Chico has been home to many professional athletes as well. A few are Doug Rodger (American football defensive lineman), Jeff Stover (American football defensive lineman), Kurt Kitayama (professional golfer), and Aaron Rogers (American football quarterback).
A few music groups were born here as well; like The Mother Hips, Scapegoat Wax and Mat Kearney who started his music career while attending Chico State.
During the past 100 years, there have been at least 20 movies filmed in and around Chico. A few classic notable ones are, The Adventures of Robin Hood (1938), Gone with the Wind (1939), The Thin Man (1939), and Thirty Seconds over Tokyo (1944). In the 1947 film Magic Town with Jimmy Stewart, our historic train station became famous when he stepped off the train at the Chico depot. Other movies include, Stolen Innocence (1995), Ruby Ridge: An American Tragedy (1996), Under wraps (1997), and George B (1997). In July of 2019, Top Gun Maverick’s final flying scenes were filmed in the foothills of Chico. Our airport was the staging area for some great aerial filming.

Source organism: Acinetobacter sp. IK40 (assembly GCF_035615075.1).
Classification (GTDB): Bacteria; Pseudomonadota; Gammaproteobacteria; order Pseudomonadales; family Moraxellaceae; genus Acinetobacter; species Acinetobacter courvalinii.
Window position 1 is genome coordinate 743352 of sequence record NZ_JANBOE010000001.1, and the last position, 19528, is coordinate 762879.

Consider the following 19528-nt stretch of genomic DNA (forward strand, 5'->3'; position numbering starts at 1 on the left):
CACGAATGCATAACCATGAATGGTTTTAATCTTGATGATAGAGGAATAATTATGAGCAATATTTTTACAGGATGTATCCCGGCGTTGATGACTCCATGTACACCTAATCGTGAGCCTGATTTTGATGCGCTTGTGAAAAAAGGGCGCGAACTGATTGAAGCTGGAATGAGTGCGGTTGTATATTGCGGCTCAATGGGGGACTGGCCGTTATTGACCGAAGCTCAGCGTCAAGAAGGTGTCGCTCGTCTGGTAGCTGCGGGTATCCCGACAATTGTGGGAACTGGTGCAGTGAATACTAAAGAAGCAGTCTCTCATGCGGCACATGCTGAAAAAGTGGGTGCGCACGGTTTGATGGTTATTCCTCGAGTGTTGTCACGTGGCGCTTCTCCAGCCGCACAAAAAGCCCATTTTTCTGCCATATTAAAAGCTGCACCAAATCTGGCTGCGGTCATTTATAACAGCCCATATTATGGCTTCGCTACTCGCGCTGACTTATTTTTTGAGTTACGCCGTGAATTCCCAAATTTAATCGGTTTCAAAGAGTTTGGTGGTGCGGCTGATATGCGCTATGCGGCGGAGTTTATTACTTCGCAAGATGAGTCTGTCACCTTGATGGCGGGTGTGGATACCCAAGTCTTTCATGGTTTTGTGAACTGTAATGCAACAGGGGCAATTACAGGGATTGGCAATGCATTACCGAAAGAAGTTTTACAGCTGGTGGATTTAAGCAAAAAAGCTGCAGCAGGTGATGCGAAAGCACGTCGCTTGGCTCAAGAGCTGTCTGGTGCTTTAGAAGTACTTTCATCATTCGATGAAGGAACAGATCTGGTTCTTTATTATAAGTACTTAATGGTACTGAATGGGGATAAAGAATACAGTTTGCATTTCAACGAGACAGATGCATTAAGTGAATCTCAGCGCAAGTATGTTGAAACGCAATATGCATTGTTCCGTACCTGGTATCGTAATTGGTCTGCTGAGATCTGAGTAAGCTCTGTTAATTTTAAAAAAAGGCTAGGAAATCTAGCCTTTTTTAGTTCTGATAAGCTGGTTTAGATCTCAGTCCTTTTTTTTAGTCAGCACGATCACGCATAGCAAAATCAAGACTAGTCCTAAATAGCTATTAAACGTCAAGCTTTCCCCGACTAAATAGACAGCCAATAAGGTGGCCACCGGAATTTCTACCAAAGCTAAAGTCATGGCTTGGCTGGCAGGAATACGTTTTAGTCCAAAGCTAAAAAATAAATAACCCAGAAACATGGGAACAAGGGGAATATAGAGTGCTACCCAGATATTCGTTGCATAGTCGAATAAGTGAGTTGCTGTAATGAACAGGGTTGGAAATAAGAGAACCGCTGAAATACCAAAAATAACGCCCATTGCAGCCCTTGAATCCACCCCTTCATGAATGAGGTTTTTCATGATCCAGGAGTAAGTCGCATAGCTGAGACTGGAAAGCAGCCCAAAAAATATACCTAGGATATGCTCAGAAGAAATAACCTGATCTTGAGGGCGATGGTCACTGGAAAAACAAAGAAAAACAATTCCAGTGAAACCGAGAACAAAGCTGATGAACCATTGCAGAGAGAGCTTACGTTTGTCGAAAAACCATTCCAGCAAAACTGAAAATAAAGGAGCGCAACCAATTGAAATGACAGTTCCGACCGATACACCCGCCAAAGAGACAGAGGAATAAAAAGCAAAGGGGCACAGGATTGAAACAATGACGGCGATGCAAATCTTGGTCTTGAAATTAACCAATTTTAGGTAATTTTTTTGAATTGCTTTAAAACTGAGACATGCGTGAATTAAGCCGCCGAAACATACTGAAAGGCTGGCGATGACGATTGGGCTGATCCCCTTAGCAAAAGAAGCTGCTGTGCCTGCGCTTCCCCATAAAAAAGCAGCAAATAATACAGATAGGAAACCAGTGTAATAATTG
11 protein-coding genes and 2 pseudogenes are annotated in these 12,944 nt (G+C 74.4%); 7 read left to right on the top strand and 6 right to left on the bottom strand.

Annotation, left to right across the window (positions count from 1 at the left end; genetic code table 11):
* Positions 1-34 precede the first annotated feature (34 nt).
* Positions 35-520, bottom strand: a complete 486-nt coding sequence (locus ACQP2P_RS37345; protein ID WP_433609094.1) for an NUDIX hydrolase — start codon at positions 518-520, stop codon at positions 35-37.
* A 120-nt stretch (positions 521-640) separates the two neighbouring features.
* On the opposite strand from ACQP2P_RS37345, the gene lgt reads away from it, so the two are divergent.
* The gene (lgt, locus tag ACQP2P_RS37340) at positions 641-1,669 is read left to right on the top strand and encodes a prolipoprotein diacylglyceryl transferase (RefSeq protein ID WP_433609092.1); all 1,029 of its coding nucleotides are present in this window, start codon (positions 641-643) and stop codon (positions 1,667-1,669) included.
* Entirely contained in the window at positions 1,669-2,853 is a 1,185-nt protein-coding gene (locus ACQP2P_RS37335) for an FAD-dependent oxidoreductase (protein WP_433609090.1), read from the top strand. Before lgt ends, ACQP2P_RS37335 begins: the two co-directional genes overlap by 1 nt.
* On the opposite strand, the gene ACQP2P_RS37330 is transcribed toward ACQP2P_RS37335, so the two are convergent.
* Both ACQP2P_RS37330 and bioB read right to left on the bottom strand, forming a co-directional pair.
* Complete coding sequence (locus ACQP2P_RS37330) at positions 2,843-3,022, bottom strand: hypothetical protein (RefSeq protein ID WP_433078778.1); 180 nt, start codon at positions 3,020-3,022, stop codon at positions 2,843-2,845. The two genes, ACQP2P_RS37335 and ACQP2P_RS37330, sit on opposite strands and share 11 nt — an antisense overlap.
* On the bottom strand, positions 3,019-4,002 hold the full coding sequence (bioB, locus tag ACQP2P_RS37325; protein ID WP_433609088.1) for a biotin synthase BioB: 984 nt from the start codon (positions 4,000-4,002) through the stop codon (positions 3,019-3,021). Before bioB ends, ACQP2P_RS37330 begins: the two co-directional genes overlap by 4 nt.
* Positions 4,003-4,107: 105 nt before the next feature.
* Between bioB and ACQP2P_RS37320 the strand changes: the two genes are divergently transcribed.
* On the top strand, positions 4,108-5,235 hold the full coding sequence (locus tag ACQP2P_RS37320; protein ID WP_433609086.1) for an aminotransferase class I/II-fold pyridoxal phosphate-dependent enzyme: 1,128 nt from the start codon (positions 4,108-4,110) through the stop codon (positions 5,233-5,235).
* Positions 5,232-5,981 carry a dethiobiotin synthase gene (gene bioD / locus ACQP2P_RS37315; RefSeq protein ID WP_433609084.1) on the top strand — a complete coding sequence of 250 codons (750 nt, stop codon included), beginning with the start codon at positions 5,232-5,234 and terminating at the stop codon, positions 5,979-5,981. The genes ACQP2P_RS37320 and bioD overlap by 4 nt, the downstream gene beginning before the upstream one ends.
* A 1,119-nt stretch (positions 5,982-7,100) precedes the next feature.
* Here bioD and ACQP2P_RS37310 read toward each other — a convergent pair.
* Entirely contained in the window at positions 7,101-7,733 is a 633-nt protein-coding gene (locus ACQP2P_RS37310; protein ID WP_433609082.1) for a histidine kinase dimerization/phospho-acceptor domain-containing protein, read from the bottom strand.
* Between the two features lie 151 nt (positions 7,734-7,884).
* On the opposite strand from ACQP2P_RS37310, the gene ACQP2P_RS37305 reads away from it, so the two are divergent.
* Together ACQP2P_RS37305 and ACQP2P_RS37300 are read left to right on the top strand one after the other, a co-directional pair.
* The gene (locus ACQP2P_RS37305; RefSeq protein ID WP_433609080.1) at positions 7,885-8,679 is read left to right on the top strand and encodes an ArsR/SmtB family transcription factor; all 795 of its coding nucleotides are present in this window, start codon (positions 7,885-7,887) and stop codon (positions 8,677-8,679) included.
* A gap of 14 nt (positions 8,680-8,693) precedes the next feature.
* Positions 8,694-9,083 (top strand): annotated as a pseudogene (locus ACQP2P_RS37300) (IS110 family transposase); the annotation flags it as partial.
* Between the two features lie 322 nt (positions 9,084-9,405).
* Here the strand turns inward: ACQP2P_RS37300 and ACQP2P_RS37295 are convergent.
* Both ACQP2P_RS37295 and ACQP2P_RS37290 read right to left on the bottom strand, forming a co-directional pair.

Chico has been the birthplace for many successful businesses, some popular around the world. Companies like Lulu’s, AMain Hobbies, Build.com, College scheduler, VideoMaker Magazine, Auctiva, and Cloudcoin. Tri Counties Bank, AVL Looms, Digital Path, Orient and Flume Art Glass, Satava Art Glass, Transfer Flow, Fifth Sun, and Sierra Nevada Brewing Company are just a few other successful businesses that call Chico home.
EVEN MORE FUN FACTS
After the filming of the movie Robin Hood the city changed the North end of Ivy St. to Warner St. in honor of Warner Brothers Studios.
The streets South of the college spell out CHICO. They are Chestnut, Hazel, Ivy, Cherry, Orange.
Chico is divided East and West by the Esplanade and Streets are located south of campus, and avenues are north of campus.
Chico population grew rapidly after nearby Paradise’s Camp Fire in 2018. This quickly squeezed the already low housing inventory and put pressure on city services. Both can still be felt today.
But still, Chico retains its historical charm while embracing a mix of cultural influences, making it a unique and lively city in Northern California. Its rich history, natural beauty, and strong community spirit continues to attract new residents and visitors alike.